Spain Vacation Ideas
Spain Vacation Ideas
Spring, summer, fall
Spain is so rich and diverse in culture, geography, landscape, cuisine and history that one sample itinerary hardly does it justice. The country has 17 regions in all, each with its own unique character: the orange blossoms and Moorish flavor of Andalucia; the stately elegance of Madrid; the wild coastal beauty and exuberant art of Catalunya. Fortunately, families typically love their Spanish vacations so much that they’re soon planning a return trip to see more. Madrid, Seville and Barcelona are easily connected by high-speed train and fit nicely into a two-week itinerary; all three cities are great home bases for a wide range of day trips. With more time, consider a jaunt to the island of Mallorca or a drive up the rugged Costa Brava.
Costa Brava, Spain
Spend your first few nights exploring Spain’s majestic capital city, which is also its largest. World-class museums like the Prado and the Reina Sofia scratch the artistic itch, and pleasant urban parks, such as the vast and well-manicured Parque del Retiro, will give the kids plenty of space to stretch their legs. A visit to the Royal Palace, home to centuries of Spanish monarchs, is a kid-friendly favorite, and football (soccer) fans won’t want to miss the behind-the-scenes tour of Santiago Bernabéu Stadium, home base of the wildly popular Real Madrid team.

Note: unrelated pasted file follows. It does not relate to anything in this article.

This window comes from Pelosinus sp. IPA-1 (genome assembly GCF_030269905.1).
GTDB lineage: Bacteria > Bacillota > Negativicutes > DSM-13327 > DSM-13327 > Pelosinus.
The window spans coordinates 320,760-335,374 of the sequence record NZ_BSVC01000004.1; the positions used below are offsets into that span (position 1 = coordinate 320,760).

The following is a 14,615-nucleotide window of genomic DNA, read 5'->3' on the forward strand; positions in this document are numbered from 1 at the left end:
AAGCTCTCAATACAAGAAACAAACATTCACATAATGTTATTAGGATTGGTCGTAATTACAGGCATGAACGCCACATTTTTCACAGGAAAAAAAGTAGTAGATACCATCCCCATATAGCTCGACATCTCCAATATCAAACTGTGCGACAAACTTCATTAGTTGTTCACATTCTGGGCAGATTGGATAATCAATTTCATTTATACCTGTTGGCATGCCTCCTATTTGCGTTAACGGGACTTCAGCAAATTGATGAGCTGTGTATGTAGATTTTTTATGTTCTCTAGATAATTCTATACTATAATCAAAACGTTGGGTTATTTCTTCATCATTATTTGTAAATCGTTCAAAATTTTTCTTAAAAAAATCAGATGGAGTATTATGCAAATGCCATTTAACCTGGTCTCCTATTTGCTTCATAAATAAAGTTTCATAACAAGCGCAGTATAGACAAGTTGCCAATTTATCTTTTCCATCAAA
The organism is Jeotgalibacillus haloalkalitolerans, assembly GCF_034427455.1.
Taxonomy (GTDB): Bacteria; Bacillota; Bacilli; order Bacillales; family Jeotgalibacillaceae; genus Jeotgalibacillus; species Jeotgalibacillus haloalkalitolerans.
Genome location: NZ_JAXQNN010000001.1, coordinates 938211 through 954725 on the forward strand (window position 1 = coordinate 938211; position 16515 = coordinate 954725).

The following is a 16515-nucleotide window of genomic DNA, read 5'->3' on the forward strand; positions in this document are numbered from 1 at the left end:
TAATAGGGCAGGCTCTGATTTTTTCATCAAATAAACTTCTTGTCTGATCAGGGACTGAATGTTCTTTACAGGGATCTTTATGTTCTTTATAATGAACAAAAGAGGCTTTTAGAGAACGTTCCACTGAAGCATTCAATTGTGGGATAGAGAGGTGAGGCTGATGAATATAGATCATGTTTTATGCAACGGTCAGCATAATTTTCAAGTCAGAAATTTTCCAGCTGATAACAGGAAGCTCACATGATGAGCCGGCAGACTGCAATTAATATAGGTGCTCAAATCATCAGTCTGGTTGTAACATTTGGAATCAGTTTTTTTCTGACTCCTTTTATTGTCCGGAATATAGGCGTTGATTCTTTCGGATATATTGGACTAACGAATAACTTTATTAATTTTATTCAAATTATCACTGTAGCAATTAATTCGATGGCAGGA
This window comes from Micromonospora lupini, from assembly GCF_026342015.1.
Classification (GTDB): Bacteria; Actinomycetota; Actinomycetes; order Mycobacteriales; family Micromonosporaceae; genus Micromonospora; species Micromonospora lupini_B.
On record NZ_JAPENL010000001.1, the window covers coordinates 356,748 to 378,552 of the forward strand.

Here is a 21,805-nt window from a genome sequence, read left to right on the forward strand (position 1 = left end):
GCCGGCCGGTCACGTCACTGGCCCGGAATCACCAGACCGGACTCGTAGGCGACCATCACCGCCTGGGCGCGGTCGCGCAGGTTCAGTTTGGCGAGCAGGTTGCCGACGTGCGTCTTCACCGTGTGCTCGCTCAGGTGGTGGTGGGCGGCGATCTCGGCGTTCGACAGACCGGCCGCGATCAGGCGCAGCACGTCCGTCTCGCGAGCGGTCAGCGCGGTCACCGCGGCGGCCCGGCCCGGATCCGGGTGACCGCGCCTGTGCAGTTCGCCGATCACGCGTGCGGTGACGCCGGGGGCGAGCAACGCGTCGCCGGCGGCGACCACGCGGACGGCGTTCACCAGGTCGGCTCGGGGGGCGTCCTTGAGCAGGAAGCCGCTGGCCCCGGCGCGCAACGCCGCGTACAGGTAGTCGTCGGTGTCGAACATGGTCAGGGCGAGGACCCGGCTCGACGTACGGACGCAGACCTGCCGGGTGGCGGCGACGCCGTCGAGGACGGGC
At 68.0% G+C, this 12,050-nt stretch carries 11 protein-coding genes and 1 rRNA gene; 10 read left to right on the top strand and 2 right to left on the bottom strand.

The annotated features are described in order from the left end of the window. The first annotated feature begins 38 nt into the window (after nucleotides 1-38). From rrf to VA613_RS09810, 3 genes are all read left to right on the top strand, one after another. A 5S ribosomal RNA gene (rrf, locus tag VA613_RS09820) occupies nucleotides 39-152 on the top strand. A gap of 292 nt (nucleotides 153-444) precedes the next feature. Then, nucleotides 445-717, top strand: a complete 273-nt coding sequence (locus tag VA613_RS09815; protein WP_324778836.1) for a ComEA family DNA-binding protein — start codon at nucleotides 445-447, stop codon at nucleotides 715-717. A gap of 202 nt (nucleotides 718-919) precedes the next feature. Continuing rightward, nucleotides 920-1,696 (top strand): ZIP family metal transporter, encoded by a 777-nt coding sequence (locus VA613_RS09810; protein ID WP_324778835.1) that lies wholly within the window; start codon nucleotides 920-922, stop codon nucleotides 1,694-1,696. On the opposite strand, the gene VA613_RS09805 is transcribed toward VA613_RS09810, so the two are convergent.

Exploring the city’s historic streets, stopping at the most authentic taverns and local markets to taste tapas like a real Madrileño. Cap it off with a cooking class afterward.
Immerse yourself in creativity via this Picasso-inspired painting lesson with a local artist, which begins with a private visit to see "Guernica" at the Reina Sofia.
Embark on a guided scavenger hunt through Madrid's most legendary art museum, the Prado.
Just an hour or so from Madrid, the hilltop town of Toledo weaves together centuries of religious and cultural history.
A sunny jewel among European cities, Barcelona is a dream for architecture lovers, foodies and even beach bums. Its wonderful food markets and bustling neighborhoods are destinations in and of themselves. Gaudi’s fantastical buildings and outdoor spaces, such as La Sagrada Familia and the mosaic-tiled Park Guell, feel straight from a child’s imagination. For contrast, take a walk through the Gothic Quarter, the historic center of the old city, and visit its spectacular cathedral.